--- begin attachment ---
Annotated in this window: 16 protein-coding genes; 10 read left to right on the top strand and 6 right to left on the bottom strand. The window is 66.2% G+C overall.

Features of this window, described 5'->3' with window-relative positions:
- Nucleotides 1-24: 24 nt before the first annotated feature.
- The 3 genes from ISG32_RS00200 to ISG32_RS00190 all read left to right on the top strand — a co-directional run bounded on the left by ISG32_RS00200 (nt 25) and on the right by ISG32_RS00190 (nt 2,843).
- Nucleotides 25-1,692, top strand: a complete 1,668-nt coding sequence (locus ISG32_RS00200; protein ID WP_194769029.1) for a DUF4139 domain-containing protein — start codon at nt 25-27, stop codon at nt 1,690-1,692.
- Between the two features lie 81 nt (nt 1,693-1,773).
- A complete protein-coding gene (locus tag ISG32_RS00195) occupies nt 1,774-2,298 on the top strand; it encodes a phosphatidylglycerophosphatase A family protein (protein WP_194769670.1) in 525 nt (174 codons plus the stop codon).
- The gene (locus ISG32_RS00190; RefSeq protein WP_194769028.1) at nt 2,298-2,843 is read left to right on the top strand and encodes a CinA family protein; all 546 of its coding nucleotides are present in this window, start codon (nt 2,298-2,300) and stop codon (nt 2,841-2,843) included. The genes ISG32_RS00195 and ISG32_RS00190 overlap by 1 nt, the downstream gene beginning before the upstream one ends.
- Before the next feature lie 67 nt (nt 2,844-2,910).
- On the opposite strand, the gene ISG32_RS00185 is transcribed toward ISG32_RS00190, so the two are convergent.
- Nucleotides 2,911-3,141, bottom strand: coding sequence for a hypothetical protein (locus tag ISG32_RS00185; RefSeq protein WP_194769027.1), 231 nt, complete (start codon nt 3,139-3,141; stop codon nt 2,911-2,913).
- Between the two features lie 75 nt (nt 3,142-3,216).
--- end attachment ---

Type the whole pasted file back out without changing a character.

Annotated in this window: 16 protein-coding genes; 10 read left to right on the top strand and 6 right to left on the bottom strand. The window is 66.2% G+C overall.

Features of this window, described 5'->3' with window-relative positions:
- Nucleotides 1-24: 24 nt before the first annotated feature.
- The 3 genes from ISG32_RS00200 to ISG32_RS00190 all read left to right on the top strand — a co-directional run bounded on the left by ISG32_RS00200 (nt 25) and on the right by ISG32_RS00190 (nt 2,843).
- Nucleotides 25-1,692, top strand: a complete 1,668-nt coding sequence (locus ISG32_RS00200; protein ID WP_194769029.1) for a DUF4139 domain-containing protein — start codon at nt 25-27, stop codon at nt 1,690-1,692.
- Between the two features lie 81 nt (nt 1,693-1,773).
- A complete protein-coding gene (locus tag ISG32_RS00195) occupies nt 1,774-2,298 on the top strand; it encodes a phosphatidylglycerophosphatase A family protein (protein WP_194769670.1) in 525 nt (174 codons plus the stop codon).
- The gene (locus ISG32_RS00190; RefSeq protein WP_194769028.1) at nt 2,298-2,843 is read left to right on the top strand and encodes a CinA family protein; all 546 of its coding nucleotides are present in this window, start codon (nt 2,298-2,300) and stop codon (nt 2,841-2,843) included. The genes ISG32_RS00195 and ISG32_RS00190 overlap by 1 nt, the downstream gene beginning before the upstream one ends.
- Before the next feature lie 67 nt (nt 2,844-2,910).
- On the opposite strand, the gene ISG32_RS00185 is transcribed toward ISG32_RS00190, so the two are convergent.
- Nucleotides 2,911-3,141, bottom strand: coding sequence for a hypothetical protein (locus tag ISG32_RS00185; RefSeq protein WP_194769027.1), 231 nt, complete (start codon nt 3,139-3,141; stop codon nt 2,911-2,913).
- Between the two features lie 75 nt (nt 3,142-3,216).